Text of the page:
Jackson Mac Low: '27th Light Poem, for Jerry (Jerome) Rothenberg (An Essay in Poetics) 10 – 11 October 1969, 19 May 1970, & 20 January – 25 February 1975' [A re-posting & celebration]

[note.  Looking at the 27th Light Poem in retrospect it’s now evident that its composition went over a period of some five or six years, nor can I recall at what stage in the writing Jackson first passed it along to me.  Whenever it was I must have had a copy of some sort & must have misplaced or buried it along with other manuscripts & notes accumulated in the intervening years.  I don’t recall anyway that it was ever published, and it has only come back to me recently through the kind offices of Anne Tardos & Michael O’Driscoll during their compilation of Mac Low’s Complete Light Poems, published for the start of 2015 by Charles Alexander’s Chax Press.  So it’s in celebration of that major & long awaited work that I’m announcing the book & (re)posting the 27th Light Poem here.  Its relevance to Poems and Poetics goes almost without saying.  (J.R.)]




A    B   C    D    E    F    G    H    I    J    K    L    M    N    O
1     2    3    4     5    6    7     8     9  10   11  12   13   14    15

P    Q    R    S    T    U    V    W    X    Y    Z
16  17   18   19  20  21  22   23   24   25  26 

J-10, E-5, R-18, Y-25 = “EE” – 2 + 5 = E-7;

R-18, O-15, T-20, = K-20, H-8 = S-8, E-5, N-14, B-2, E-5,

R-18, G-7


J-10   = jack-o’-lantern light
E-5     = earthlight
R-18  = refracted light
R-18  = refracted light
Y-25  = e-7 = ether-lamp light
r-18  = refracted light
o-15  = amazonstone light
t-20 = k-20 = kindly light
h-8   = s-8 = shaded light
e-5    = earthlight
n-14 = noonday
b-2    = m-2 = moonlight
e-5    = earthlight
r-18  = refracted light
g-7    = j-7 = jalousie light

Is it Jack-o-lantern light

or earthlight –

this light that’s refracted over here

        to where I imagine I am –

or is it refracted light

or an ether lamp?


j-10   = jack-o’-lantern light
e-5    = earthlight
r-18  = refracted light
o-15  = amazonstone light
m-13 = moonshine
e-5    = earthlight

Not Jack-o’-lantern light,

& probably not earthlight,

but light refracted thru

an amazonstone,

bright green amazonstone light,

possibly moon shining thru stone

(possibly earthlight).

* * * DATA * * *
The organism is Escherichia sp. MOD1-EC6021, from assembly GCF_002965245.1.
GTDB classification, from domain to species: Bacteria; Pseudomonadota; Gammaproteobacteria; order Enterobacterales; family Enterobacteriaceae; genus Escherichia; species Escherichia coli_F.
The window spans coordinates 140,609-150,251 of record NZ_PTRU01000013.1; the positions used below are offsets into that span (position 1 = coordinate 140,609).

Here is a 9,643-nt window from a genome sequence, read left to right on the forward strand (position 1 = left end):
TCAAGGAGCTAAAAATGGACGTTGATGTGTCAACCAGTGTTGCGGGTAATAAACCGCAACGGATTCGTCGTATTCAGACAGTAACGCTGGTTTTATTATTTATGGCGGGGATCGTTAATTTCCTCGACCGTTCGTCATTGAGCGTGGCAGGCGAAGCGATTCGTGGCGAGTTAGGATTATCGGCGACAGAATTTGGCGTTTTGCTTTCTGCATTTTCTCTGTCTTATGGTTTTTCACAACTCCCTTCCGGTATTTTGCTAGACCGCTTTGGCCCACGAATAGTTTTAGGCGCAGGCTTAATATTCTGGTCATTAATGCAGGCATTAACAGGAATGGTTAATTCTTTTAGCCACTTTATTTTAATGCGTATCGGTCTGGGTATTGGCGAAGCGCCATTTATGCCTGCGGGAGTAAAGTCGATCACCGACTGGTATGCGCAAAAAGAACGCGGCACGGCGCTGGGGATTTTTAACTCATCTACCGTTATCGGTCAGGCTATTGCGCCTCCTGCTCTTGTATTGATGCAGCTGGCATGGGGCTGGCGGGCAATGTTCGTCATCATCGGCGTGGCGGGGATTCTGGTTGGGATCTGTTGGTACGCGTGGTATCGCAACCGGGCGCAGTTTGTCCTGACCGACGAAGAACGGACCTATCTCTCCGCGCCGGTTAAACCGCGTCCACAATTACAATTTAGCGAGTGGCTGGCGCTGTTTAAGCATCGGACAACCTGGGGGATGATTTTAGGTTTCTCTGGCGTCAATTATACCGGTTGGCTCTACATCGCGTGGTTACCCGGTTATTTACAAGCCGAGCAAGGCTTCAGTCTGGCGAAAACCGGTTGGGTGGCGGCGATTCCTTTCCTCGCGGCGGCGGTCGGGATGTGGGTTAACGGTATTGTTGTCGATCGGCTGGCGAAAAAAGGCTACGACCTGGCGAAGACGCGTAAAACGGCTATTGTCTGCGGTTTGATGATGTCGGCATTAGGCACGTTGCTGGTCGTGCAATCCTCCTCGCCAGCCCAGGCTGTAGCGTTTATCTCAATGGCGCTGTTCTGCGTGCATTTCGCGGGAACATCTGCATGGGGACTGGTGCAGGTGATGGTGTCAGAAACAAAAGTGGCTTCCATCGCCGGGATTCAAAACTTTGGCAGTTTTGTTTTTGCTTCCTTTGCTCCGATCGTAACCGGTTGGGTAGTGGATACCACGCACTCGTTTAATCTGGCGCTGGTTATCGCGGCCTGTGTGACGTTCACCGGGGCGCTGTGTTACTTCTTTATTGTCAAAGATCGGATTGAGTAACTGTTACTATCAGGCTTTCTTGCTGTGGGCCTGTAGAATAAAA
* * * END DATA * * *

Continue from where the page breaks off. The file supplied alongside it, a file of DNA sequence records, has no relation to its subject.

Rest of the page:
How wd we know

whether or not

light refracted

by an amazonstone

is kindly light

                                                [a long silence]


Here I have a shaded light,


or noonday

or moonlight,

but even if it be earthlight,

it is a refracted light

that filters thru imagined jalousies.

                                                      (10-11 Oct. 69/ 20-21 Jan. 75)



                                                      (19 May 70/ 21 Jan. 75)

Imagined jalousies

can only refract

imaginary light –

imaginary earthlight

or imaginary moonlight

or the imagined light of an imagined noonday

– but can imaginary earthlight

ever be imagined as a shaded light?


& what can make an imagined light

be imagined as kindly,

& who can imagine light

refracted by an amazonstone

who’s never seen one?


Can one who’s never been far from the earth

ever imagine earthlight

as one can imagine moonshine

or even imagine light

refracted by an amazonstone

once one knows it’s green?


Can one ever imagine earthlight

as one can imagine the flickering yellow light

(or maybe merely remember it)

of a grinning orange pumpkin jack-o’-lantern?


I can only imagine ether-lamp light

as a kind of bluish movie light,

a horrible light,

since all I know of it

is from Shattuck’s Banquet Years


I quoted it in the 11th Light Poem

for poor dear dead Dick Maxfield,

whose light escaped or leaped

before this poem began.


– Let me sing your requiem,

dear Richard, dear friend,

you are a great composer,

& your murderous doctors were wrong,

just as you must have known they were,

except at moments like the one that took you away:



peace. –


In 1897 in a charity bazaar in Paris

“in a rambling wood-and-canvas structure off the Champs Elysées”

they “set aside a room for a showing

of Louis and Auguste Lumière’s

recently perfected cinématographie. . . .


“The film program attracted many children,